Culture Stories: What inspired your photographic series, Experimental Relationship?
Pixy Liao: The Experimental Relationship project was inspired by people’s reaction to my relationship with my younger boyfriend. In the beginning, I was only asking him to pose in my various photo class assignments, in a way that I was using him as a “prop” in my photos. Sometimes I would ask him to play dead in the bathtub or climb into a suitcase naked. When I was showing these photos on class, my teachers and classmates’ first question would be “How can you treat your boyfriend like that?” It was quite surprising to me, because I thought it was totally normal. I asked him to pose in my photos and he did it. It was natural for us. Then I started to make photos of us together.
CS: In your artist statements you explain how the Experimental relationship series grows alongside your real life relationship. Can you describe some of the off-camera power dynamics at play? For example, to what extent is it a collaboration between you and your partner? Is he just a model in your work, and if so how did you decide that this would be the case? This seems to be the very foundation for the play on ‘power dynamics’ that permeates your work.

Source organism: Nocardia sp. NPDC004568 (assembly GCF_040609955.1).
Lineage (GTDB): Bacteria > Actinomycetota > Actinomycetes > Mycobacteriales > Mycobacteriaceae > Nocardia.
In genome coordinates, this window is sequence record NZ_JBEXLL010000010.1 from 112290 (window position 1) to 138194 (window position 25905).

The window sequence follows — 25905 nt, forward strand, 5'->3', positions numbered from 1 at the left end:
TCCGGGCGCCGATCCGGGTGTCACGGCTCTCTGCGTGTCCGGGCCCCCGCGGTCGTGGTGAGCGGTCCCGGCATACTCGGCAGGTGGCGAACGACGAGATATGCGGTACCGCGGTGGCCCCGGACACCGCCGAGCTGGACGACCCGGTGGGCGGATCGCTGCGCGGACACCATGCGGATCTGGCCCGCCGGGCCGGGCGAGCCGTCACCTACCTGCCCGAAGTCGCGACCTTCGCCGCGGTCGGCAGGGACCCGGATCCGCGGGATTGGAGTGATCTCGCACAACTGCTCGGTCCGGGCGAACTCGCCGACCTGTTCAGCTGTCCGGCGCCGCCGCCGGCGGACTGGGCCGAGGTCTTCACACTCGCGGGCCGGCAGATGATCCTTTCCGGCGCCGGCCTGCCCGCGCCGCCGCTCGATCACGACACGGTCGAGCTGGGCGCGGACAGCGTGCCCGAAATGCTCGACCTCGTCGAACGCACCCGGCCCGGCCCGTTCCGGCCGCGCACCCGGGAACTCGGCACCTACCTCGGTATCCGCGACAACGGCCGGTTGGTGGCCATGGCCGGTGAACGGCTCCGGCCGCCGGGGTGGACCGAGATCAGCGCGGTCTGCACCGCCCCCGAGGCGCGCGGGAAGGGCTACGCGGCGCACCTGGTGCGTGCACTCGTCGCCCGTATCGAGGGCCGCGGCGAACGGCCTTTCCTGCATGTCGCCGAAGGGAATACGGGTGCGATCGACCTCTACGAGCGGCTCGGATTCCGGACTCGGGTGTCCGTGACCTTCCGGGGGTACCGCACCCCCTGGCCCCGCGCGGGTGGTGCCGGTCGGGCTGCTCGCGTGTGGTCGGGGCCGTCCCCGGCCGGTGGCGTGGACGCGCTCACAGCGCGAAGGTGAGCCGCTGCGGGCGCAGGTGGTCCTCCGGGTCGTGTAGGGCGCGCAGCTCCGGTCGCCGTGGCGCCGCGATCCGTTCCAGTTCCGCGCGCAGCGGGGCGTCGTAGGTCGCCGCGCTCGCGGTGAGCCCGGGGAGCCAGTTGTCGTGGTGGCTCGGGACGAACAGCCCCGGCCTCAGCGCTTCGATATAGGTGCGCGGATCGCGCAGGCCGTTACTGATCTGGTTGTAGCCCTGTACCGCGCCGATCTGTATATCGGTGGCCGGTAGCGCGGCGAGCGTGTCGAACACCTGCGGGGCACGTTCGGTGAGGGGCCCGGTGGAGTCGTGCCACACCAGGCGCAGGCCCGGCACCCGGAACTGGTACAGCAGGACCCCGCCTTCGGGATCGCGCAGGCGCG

PL: When I first met him, he was very young. In the beginning, he was just a model in my photographs. He seemed to like following my directions. I asked him to pose & he would do as I said. But after a few years, he became more involved in my photos. He totally understands what I’m doing. Sometimes he would do something different from what I had planned in the photo shoot. It’s his way of collaborating with me. Meanwhile our relationship is also changing. He’s more grown up and independent now.
CS: In a few pictures your partner is holding the camera’s button (with a cord) even though you’re arguably represented in the dominant position based on the staging of the photograph. Is this an intentional play on power, the fact that he seems to be submissive but in effect he is the one who chooses when to take the picture by clicking the button?